Things We Changed To Improve The Thermal Efficiency

The first thing we did was install 3M window film on all of the living area windows (including the bifold doors). This film reduces 99% of incoming ultraviolet radiation and about 80% of the incoming solar heat that would otherwise penetrate the windows. We used DMS Energy to supply and install the film.

 

Secondly, we installed whirlygigs in the roof of our house, allowing hot air from the ceiling cavity to be vented. We installed a ceiling vent at the top of the stairs to the second floor, allowing hot air from the ground floor to be vented outside. Whirlygigs are relatively inexpensive and can be installed by a home handyman, or you can get someone to install it for you.

 

Thirdly, we installed shade sails over the pool and deck. The shade sails protected the house from sunlight during the summer and we took them down during winter to allow the low-angle sun to penetrate and heat the wooden floor. The photo below shows the sails above the pool down, however the sail above the deck in the foreground is still up. 

 

The End Result?

Our electricity bill for the 65 days from 12 December 2005 to 15 February 2006 was just $338, representing a reduction of $1,190, or 78%!!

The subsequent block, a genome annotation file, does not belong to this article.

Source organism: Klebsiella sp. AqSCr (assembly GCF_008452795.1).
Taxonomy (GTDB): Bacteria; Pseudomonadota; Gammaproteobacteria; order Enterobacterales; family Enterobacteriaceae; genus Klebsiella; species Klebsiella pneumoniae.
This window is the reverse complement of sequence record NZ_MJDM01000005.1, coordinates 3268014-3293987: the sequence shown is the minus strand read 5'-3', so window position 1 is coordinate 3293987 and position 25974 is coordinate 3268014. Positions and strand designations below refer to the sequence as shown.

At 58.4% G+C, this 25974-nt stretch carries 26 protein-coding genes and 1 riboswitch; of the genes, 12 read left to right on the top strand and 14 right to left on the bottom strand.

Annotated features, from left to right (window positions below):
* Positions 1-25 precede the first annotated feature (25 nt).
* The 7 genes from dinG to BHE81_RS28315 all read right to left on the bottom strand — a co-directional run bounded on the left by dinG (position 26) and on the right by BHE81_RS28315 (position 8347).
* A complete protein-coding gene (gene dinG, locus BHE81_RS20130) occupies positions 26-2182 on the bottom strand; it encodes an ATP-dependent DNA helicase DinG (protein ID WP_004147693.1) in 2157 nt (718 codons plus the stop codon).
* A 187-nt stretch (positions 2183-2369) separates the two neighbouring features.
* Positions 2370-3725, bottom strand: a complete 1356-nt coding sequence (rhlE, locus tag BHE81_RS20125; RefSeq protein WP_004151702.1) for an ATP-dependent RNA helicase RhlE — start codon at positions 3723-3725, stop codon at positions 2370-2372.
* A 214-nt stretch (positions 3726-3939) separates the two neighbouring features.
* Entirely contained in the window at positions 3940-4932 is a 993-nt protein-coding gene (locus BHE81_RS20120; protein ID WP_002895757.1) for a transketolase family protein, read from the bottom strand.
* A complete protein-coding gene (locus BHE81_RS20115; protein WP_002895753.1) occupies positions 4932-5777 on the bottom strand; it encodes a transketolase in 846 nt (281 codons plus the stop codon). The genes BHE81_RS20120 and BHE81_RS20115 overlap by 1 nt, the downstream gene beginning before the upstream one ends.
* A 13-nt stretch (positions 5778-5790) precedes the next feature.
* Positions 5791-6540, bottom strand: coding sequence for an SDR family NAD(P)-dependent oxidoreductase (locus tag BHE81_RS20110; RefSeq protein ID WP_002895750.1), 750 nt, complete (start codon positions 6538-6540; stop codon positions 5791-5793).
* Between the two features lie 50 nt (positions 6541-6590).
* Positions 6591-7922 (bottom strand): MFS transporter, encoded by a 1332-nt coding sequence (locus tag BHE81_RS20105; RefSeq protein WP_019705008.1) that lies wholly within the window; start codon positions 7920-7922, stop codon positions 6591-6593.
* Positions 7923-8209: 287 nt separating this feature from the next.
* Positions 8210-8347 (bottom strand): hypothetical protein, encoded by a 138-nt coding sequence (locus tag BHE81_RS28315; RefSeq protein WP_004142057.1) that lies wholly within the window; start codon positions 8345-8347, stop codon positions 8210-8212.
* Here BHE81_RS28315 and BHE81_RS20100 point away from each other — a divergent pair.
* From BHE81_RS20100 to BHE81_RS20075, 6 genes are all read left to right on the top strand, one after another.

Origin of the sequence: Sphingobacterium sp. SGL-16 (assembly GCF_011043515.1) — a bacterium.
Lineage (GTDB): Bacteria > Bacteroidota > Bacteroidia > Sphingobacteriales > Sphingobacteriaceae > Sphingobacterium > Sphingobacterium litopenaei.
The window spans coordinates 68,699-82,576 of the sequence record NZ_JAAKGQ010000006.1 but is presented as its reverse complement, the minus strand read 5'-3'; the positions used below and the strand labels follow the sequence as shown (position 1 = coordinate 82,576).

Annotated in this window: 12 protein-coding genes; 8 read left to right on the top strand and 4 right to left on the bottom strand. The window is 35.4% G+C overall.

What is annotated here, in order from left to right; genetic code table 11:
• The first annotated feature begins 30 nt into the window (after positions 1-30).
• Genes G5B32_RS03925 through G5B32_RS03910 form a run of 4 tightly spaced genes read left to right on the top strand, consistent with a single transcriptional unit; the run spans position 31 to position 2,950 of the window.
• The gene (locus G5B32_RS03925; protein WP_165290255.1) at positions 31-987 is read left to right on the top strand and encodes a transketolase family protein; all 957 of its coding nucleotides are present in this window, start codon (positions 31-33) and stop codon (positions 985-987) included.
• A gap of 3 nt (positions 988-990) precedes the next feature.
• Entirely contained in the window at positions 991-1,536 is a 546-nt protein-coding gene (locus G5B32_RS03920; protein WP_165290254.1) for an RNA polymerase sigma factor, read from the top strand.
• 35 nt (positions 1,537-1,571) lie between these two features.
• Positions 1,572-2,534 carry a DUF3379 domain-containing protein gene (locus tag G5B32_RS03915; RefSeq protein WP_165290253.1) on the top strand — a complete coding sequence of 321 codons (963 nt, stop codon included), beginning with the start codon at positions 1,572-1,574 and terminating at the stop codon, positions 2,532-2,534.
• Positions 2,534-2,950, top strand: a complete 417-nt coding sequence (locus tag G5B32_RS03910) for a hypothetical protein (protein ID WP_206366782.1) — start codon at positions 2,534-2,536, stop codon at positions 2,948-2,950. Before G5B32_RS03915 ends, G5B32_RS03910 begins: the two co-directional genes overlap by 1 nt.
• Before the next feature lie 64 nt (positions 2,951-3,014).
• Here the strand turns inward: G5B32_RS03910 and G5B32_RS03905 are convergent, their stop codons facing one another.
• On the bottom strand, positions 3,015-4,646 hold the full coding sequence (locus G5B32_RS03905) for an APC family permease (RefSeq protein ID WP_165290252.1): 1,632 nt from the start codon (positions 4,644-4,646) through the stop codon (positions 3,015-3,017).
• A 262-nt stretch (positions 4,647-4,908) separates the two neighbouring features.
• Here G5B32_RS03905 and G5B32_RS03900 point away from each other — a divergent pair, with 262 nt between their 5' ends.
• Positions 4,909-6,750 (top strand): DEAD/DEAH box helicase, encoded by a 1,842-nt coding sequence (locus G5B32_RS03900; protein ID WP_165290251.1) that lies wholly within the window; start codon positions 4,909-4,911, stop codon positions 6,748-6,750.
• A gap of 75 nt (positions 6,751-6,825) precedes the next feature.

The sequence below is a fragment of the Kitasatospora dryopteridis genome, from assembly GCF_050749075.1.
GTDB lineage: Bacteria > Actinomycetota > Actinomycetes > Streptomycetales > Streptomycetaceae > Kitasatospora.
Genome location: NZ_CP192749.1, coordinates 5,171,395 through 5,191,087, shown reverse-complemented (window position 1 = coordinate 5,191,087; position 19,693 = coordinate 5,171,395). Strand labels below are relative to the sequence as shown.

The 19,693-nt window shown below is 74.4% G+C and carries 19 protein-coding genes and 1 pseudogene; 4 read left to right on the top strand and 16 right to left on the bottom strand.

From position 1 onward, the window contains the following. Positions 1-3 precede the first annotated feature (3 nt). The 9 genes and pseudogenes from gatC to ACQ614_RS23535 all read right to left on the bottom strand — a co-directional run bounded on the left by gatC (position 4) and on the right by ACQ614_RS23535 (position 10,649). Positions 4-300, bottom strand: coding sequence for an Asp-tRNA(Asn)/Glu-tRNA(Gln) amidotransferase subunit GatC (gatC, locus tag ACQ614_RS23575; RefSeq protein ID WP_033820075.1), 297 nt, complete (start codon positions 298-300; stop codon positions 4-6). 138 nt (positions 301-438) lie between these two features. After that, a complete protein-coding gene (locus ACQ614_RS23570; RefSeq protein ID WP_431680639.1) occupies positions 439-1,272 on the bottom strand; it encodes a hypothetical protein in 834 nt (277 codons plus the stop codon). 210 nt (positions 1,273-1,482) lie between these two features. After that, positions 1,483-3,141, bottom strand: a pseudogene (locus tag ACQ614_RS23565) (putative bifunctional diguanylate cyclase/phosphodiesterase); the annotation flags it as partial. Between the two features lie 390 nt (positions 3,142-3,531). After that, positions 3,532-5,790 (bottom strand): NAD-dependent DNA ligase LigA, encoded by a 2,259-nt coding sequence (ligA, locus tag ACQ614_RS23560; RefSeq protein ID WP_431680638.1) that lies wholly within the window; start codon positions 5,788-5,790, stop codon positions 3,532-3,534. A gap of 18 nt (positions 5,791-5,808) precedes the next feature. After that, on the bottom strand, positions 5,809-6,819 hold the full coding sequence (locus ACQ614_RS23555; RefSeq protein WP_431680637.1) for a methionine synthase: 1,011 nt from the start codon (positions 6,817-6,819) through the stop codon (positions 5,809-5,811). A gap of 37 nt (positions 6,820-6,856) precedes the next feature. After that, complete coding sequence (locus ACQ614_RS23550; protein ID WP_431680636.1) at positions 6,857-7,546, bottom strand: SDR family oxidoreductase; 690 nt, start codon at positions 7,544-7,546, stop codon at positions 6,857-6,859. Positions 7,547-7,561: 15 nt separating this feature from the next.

What Else We Could Have Done

In the past year or so there has been a huge increase in the availability of compact flourescent lights (CFLs) that can be used to replace halogen lights.

Most of the lights in our house were halogen. In most rooms there were at least four halogen downlights. These downlights have two major disadvantages from a thermal efficiency point of view.

Firstly, contrary to poplular belief, they guzzle electricity. Four 45W downlights equate to 180W. Before the popularity of downlights, most rooms would have had a single 75W incandescent light.  So you can see that using downlights uses up to 150% more electricity than the old fashioned light bulbs.

Secondly, halogens get very hot. A room with four halogen lights will become noticeably hotter with the lights on. I was physically unable to sit underneath the downlights in the loungeroom as I would become uncomfortably hot. 

It is now possible to buy CFLs to replace the halogens. A typical CFL uses just 9W of electricity, representing an 80% reduction compare to the halogens. Better still, CFLs don't get hot, so they won't add to the heat load in your house. Even better, the price is coming down, with a 9W CFL available for about $13.50. If you replace four halogens in a room with four CFLs, and you use the lights in that room for an average of 3 hours per night, then your saving in electricity will pay off the cost of the CFLs in just over 7 months. In a house like ours, if we had changed out all of our halogens, I estimate that we would have saved about $100 per year, after paying off the initial expenditure in the first 7 months.

Without wishing to promote a particular store, Beacon lighting have an excellent range of energy efficient lighting.

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2/20/2008 10:57:59 AM

Claire

On that electricity bill, all I can say is WOW.
We find our single most expensive item is the pool filter, it uses about 1 unit per hour I think & really kills the power bill. I would really like to find out how we can reduce this stress on our bank balance and the environment & still keep the pool, & without spending too much on replacing perfectly good equipment either, which isn't really an eco-friendly thing to do.

Claire